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Defense by Seth Bryant: Aggregation and Disaggregation in Flood Risk Models

Floods continue to be the leading cause of economic damages and fatalities among natural disasters worldwide. As future climate and exposure changes are projected to intensify these damages, the need for more accurate and scalable flood risk models is rising. Over the past decade, macro-scale flood risk models have evolved from initial proof-of-concepts to indispensable tools for decision-making at global-, national- and, increasingly, the local-level. This progress has been propelled by the advent of high-performance computing and the availability of global, space-based datasets. However, despite such advancements, these models are rarely validated and consistently fall short of the accuracy achieved by high-resolution local models. While capabilities have improved, significant gaps persist in understanding the behaviours of such
macro-scale models, particularly their tendency to overestimate risk. This dissertation aims to address such gaps by examining the scale transfers inherent in the construction and application of coarse macro-scale models. To achieve this, four studies are presented that, collectively, address exposure, hazard, and vulnerability components of risk affected by upscaling or downscaling.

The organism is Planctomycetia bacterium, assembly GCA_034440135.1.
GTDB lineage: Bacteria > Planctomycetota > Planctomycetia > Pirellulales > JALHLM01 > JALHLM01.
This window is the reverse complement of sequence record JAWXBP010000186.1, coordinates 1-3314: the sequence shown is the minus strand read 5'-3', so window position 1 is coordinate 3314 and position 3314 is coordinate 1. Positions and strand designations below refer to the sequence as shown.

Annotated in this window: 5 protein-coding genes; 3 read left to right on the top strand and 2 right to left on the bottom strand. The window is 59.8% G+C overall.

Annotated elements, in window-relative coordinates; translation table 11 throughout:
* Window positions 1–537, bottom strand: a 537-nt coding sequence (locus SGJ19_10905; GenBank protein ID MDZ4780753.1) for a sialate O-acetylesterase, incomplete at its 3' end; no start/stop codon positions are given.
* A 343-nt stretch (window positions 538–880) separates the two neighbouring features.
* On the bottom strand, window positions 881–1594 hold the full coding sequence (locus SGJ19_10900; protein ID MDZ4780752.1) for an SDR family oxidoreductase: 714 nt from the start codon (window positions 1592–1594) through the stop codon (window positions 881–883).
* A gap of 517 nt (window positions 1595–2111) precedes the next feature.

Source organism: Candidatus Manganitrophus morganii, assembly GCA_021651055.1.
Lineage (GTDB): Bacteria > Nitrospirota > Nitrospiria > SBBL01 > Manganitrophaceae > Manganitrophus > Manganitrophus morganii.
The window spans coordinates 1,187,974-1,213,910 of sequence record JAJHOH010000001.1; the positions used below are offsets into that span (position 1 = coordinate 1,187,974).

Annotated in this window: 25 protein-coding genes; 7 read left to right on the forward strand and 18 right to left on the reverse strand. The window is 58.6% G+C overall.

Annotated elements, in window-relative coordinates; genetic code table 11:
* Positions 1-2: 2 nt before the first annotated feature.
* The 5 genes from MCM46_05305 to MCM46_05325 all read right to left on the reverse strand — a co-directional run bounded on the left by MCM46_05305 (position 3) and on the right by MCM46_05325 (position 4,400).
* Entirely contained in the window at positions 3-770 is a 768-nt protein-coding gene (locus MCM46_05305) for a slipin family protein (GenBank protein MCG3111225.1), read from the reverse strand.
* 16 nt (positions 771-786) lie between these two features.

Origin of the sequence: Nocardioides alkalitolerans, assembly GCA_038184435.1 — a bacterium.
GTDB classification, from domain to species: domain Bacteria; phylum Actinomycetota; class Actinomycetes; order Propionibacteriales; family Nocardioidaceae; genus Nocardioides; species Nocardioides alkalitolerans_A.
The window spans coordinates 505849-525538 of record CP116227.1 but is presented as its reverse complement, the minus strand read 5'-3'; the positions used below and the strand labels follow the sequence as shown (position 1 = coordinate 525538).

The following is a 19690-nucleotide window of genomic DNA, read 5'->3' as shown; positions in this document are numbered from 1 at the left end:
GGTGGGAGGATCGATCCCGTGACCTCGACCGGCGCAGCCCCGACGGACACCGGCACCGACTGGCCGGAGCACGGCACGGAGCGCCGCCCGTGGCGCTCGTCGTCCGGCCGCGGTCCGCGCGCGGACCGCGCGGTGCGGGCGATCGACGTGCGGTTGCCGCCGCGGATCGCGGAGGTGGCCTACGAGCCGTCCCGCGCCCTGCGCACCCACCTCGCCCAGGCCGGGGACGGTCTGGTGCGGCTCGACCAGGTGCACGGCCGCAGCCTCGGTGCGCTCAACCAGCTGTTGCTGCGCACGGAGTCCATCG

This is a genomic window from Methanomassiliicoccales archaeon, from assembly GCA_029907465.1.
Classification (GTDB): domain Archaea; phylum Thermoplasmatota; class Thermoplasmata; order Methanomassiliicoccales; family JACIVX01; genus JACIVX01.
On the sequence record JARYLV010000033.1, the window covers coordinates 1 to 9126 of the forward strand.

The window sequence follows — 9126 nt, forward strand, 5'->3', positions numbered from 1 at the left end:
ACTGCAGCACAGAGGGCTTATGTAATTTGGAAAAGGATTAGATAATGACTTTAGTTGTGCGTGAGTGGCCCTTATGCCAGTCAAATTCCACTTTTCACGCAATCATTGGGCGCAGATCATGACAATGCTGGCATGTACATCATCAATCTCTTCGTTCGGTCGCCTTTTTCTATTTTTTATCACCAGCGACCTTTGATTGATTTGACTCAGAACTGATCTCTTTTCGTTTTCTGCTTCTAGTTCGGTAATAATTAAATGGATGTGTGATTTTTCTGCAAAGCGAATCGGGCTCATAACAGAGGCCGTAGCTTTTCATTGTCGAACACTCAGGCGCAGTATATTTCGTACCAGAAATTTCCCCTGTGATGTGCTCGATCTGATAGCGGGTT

The first study focuses on a type of downscaling where coarse flood hazard inundation grids are enhanced to a finer resolution. While such inundation downscaling has been employed in numerous global model chains, ours is the first study to focus specifically on this component, providing an evaluation of the state of the art and a novel algorithm. Findings demonstrate that our novel algorithm is eight times faster than existing methods, offers a slight improvement in accuracy, and generates more physically coherent flood maps in hydraulically challenging regions. When applied to a case study, the algorithm generated a 4 m resolution inundation map from 30 m hydrodynamic model outputs in 33 s, a 60-fold improvement in runtime with a 25% increase in RMSE compared with direct hydrodynamic modelling. All evaluated downscaling algorithms yielded better accuracy than the coarse hydrodynamic model when compared to observations, demonstrating similar limits of coarse hydrodynamic models reported by others. The substitution of downscaling into flood risk model chains, in place of high-resolution modelling, can drastically improve the lead time of impact-based forecasts and the efficiency of hazard map production. With downscaling, local regions could obtain high resolution local inundation maps by post-processing a global model without the need for expensive modelling or expertise.